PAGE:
Global Economy

Rate hikes by central banks to dampen demand, prolong recovery: Sources


Tightening of policy rates by major central banks, including the RBI, would adversely impact demand in the next 6-8 months and slow down the recovery process, sources said. Besides Reserve Bank of India (RBI), several central banks including the US Federal Reserve and Bank of England have hiked their benchmark lending rates to rein in inflation, which has been exacerbated by the Russia-Ukraine conflict.

The ongoing Russia-Ukraine war, which has entered the 77th day, has disrupted global supply chains and further pushed commodity prices, especially for fuel and foodgrains, across the world.

According to sources, decision of various central banks will have a bearing on the demand, thus hurting the global economy which has yet to reach pre-pandemic level.

Even in the past, sources said, inflation was mainly on account of supply constraints which have worsened due to the war.

All the major central banks are now forced to act, the sources said, adding the focus the world over for the next 6-8 months would be to bring down inflation by killing whatever demand there is.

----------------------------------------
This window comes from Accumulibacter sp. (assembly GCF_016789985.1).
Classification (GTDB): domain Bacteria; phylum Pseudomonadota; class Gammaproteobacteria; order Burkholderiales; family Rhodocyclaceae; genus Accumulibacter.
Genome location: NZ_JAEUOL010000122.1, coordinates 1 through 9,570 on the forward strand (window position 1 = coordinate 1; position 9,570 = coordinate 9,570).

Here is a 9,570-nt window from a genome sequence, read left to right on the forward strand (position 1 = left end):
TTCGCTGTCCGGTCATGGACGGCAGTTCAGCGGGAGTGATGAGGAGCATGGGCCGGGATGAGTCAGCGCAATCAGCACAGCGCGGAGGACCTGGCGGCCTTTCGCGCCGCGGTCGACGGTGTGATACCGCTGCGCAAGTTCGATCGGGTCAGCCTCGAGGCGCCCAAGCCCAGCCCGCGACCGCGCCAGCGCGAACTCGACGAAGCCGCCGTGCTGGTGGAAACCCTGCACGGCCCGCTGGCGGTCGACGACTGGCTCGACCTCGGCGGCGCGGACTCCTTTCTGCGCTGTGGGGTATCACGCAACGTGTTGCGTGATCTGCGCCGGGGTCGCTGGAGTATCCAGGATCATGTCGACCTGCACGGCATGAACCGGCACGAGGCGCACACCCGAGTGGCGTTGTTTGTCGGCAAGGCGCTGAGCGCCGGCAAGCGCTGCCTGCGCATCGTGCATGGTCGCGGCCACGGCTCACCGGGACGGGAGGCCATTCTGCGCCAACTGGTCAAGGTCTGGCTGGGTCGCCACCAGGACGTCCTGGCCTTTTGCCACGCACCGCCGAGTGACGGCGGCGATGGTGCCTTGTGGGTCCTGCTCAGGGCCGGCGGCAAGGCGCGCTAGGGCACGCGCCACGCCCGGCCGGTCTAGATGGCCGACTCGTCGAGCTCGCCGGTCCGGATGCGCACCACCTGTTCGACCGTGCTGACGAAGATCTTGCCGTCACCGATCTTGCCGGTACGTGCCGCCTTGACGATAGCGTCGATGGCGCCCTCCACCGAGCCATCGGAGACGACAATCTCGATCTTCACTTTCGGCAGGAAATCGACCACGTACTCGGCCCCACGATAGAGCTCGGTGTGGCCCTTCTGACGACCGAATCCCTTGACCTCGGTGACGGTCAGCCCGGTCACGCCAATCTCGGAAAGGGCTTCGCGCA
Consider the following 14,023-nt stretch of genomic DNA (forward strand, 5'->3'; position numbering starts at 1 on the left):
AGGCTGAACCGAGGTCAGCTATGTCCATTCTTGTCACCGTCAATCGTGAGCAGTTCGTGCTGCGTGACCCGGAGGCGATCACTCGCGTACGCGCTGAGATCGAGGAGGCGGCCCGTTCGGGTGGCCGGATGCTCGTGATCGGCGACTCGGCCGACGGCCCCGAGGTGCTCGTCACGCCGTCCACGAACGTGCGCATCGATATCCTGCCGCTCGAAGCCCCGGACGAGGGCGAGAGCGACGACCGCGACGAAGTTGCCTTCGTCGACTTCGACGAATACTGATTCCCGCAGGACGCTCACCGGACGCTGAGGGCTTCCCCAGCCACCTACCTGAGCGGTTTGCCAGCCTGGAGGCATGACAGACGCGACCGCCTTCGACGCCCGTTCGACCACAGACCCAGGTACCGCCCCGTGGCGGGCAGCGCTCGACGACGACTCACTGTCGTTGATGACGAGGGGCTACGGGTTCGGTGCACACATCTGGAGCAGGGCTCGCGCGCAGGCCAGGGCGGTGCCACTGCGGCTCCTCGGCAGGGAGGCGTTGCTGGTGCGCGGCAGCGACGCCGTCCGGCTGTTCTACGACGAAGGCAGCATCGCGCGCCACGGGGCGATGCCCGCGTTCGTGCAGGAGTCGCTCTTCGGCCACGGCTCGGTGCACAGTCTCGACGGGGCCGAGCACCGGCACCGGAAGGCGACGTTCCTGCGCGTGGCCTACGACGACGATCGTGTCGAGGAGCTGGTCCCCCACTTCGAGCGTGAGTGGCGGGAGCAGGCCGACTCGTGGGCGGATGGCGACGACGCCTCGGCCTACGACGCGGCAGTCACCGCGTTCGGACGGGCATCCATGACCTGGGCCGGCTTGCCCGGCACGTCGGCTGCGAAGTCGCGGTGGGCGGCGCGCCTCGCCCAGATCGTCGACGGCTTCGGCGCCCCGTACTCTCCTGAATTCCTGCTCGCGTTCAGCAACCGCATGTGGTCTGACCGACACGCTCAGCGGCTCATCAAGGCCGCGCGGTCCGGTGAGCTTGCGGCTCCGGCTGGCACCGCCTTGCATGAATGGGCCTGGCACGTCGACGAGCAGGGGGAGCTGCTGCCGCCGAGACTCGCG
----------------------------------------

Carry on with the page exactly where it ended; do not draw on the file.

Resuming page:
All the central banks are now going to drive their economies towards decline in demand through rate hikes, the sources said.

The Federal Reserve has been the most aggressive as it raised lending rate by 0.50 per cent. It was followed the RBI, which in an off-cycle action hiked the repo rate by 40 basis points (0.40 per cent). Among other major central banks, Bank of England and Reserve Bank of Australia increased interest rates by up to 25 basis points.

Most of these central banks have also indicated future rate hikes to bring down elevated inflation.

With the current and prospective rate hikes, whatever little pent-up demand is there will be killed and whatever little support inflation was getting will be wiped out, sources said.

The RBI, according to sources, has also been intervening in the forex market for the last few days to check rupee volatility. The rupee plunged to its lifetime low of 77.44 against the US dollar earlier this week, before staging a modest recovery.

Sources said the RBI action was not targeted at finding any particular level for the rupee but to avoid sharp movements.

On the declining forex reserves, sources said it is due to valuation losses because the dollar is gaining strength.

Next reading of the forex reserve would be positive unlike the past week when it witnessed a decline, they added.

India’s forex reserves have slipped below the USD 600 billion mark, as per latest data published by RBI. It had touched a high of USD 642.54 billion in September 2021.



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